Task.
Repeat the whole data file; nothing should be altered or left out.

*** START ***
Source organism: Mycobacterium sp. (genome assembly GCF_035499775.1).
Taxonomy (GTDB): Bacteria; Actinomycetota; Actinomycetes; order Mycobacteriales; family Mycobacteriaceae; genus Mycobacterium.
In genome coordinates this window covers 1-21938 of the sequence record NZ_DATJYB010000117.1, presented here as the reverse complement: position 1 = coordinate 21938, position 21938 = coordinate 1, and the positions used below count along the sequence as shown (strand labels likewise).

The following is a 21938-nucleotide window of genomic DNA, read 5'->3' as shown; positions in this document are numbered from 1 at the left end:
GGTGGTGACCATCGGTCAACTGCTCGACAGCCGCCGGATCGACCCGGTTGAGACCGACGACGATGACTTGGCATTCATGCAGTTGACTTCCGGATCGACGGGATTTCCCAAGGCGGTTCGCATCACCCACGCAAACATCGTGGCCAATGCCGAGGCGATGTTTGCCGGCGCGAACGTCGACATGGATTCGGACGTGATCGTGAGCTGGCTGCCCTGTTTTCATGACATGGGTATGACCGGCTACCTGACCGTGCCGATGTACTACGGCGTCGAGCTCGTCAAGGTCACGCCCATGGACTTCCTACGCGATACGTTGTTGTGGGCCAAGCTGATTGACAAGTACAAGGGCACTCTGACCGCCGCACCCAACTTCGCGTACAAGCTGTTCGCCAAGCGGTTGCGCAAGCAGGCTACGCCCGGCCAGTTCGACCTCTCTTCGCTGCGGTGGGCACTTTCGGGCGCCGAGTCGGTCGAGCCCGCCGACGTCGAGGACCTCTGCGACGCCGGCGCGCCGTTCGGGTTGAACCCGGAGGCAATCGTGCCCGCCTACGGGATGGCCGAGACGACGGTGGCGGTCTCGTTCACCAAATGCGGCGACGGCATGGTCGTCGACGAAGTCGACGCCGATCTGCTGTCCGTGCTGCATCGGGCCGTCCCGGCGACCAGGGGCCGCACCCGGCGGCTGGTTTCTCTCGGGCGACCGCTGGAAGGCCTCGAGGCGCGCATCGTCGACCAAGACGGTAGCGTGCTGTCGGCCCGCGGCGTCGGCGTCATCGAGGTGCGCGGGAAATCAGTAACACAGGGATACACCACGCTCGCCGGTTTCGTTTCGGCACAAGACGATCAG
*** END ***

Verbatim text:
Source organism: Mycobacterium sp. (genome assembly GCF_035499775.1).
Taxonomy (GTDB): Bacteria; Actinomycetota; Actinomycetes; order Mycobacteriales; family Mycobacteriaceae; genus Mycobacterium.
In genome coordinates this window covers 1-21938 of the sequence record NZ_DATJYB010000117.1, presented here as the reverse complement: position 1 = coordinate 21938, position 21938 = coordinate 1, and the positions used below count along the sequence as shown (strand labels likewise).

The following is a 21938-nucleotide window of genomic DNA, read 5'->3' as shown; positions in this document are numbered from 1 at the left end:
GGTGGTGACCATCGGTCAACTGCTCGACAGCCGCCGGATCGACCCGGTTGAGACCGACGACGATGACTTGGCATTCATGCAGTTGACTTCCGGATCGACGGGATTTCCCAAGGCGGTTCGCATCACCCACGCAAACATCGTGGCCAATGCCGAGGCGATGTTTGCCGGCGCGAACGTCGACATGGATTCGGACGTGATCGTGAGCTGGCTGCCCTGTTTTCATGACATGGGTATGACCGGCTACCTGACCGTGCCGATGTACTACGGCGTCGAGCTCGTCAAGGTCACGCCCATGGACTTCCTACGCGATACGTTGTTGTGGGCCAAGCTGATTGACAAGTACAAGGGCACTCTGACCGCCGCACCCAACTTCGCGTACAAGCTGTTCGCCAAGCGGTTGCGCAAGCAGGCTACGCCCGGCCAGTTCGACCTCTCTTCGCTGCGGTGGGCACTTTCGGGCGCCGAGTCGGTCGAGCCCGCCGACGTCGAGGACCTCTGCGACGCCGGCGCGCCGTTCGGGTTGAACCCGGAGGCAATCGTGCCCGCCTACGGGATGGCCGAGACGACGGTGGCGGTCTCGTTCACCAAATGCGGCGACGGCATGGTCGTCGACGAAGTCGACGCCGATCTGCTGTCCGTGCTGCATCGGGCCGTCCCGGCGACCAGGGGCCGCACCCGGCGGCTGGTTTCTCTCGGGCGACCGCTGGAAGGCCTCGAGGCGCGCATCGTCGACCAAGACGGTAGCGTGCTGTCGGCCCGCGGCGTCGGCGTCATCGAGGTGCGCGGGAAATCAGTAACACAGGGATACACCACGCTCGCCGGTTTCGTTTCGGCACAAGACGATCAG